Mozart: Symphonies Nos. 38 'Prague' & 39

Neville Marriner

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Mozart: Symphonies Nos. 38 'Prague' & 39 Review

by Blair Sanderson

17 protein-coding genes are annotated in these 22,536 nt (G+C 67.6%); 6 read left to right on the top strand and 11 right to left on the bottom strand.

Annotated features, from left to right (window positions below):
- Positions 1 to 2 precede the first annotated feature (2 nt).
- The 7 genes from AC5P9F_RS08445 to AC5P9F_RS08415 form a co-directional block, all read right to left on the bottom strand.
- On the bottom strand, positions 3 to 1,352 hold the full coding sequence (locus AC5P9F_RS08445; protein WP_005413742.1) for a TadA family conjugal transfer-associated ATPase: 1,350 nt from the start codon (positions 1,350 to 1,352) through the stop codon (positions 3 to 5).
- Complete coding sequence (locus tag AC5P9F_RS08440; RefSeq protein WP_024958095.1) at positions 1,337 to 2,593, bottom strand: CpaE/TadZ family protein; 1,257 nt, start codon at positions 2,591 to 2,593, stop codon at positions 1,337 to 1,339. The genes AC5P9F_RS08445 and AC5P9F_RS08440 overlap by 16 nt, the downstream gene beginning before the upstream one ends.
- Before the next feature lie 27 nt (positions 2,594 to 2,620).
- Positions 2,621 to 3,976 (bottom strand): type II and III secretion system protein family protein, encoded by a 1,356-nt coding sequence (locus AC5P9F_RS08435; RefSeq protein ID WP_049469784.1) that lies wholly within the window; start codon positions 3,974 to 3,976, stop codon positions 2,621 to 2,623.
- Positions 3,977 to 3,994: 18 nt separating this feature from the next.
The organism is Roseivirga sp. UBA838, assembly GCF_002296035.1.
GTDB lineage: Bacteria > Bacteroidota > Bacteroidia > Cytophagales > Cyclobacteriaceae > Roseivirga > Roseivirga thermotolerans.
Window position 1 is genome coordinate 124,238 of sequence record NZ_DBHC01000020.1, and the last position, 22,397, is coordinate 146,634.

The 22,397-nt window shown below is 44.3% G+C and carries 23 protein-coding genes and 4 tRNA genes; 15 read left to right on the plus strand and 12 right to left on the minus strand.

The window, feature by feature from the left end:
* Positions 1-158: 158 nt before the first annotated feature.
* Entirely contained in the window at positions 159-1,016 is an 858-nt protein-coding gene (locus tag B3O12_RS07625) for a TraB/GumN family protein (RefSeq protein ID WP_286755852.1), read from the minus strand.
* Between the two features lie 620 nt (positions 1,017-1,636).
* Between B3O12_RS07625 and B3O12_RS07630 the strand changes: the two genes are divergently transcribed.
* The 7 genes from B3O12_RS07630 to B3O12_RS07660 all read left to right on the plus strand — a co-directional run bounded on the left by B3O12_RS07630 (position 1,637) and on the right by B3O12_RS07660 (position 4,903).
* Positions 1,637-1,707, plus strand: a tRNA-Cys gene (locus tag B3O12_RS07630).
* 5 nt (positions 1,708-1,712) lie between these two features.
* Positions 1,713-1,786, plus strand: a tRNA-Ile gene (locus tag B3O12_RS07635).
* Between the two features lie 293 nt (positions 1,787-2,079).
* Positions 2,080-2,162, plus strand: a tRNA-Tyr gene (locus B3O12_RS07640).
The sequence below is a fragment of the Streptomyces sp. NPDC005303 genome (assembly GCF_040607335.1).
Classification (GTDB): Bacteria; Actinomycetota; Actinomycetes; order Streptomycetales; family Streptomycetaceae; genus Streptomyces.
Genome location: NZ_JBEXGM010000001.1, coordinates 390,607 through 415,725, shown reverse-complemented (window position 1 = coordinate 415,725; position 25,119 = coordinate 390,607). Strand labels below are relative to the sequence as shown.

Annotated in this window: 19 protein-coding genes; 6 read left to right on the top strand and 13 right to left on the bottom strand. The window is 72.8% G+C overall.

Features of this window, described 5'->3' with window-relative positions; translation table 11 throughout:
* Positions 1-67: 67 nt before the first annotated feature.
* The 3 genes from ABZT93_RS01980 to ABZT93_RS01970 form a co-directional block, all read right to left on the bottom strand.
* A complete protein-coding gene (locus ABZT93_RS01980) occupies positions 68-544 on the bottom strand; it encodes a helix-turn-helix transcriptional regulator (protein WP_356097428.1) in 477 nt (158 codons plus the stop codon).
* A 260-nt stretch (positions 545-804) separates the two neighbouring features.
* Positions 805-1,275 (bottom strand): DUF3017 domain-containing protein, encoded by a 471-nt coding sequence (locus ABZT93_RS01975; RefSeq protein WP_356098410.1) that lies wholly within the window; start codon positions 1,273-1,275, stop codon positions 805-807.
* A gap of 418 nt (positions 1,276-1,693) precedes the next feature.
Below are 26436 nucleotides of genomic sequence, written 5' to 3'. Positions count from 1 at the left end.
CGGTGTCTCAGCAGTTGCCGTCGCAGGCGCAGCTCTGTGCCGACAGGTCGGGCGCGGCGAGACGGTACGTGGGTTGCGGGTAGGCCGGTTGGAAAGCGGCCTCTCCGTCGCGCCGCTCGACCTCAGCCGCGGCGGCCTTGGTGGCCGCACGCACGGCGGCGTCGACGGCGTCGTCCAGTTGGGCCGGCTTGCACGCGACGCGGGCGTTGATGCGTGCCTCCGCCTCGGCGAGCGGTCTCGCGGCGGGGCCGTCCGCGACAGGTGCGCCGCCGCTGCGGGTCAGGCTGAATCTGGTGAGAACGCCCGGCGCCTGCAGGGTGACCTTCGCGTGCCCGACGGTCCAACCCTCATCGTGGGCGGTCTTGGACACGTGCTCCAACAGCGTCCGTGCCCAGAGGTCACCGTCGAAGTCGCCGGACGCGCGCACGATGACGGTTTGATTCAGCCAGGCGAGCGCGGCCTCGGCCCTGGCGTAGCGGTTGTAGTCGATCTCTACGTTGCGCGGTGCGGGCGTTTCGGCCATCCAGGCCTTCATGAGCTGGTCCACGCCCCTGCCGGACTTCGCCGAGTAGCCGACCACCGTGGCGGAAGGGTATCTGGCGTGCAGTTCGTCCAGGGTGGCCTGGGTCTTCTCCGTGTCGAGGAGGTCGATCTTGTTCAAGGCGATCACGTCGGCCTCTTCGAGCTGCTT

Partisans of early music performance may dispute the finer points of his interpretations or his use of modern instruments, but most would agree that Neville Marriner deserves a special place of honor among Mozart conductors, and that his popular discs have gone far in promoting the cause of authentic period practice. These performances of Mozart's Symphony No. 38 in D major, "Prague," and the Symphony No. 39 in E flat major are wholly satisfying readings, accurate in all details and idiomatic in style, and the light-bodied tone and transparent textures of the Academy of St. Martin-in-the-Fields are nearly ideal. Marriner's Mozart may not be as warm as Walter's or Böhm's, and it may not be as scintillating as Hogwood's or Gardiner's, but it seems to blend some of the virtues of both the traditionalist and authenticist camps: the pacing in the Andante movements is easygoing, even gemütlich, but never sluggish; and the brisk Allegros are as spry and energetic as any could wish. Add to this Marriner's intellectual clarity, emotional balance, and sincere musicality, and the tasteful results should please all but the pickiest critics. The sound of the original 1984 recordings is surprisingly good and has not been remastered for this 2004 budget reissue.

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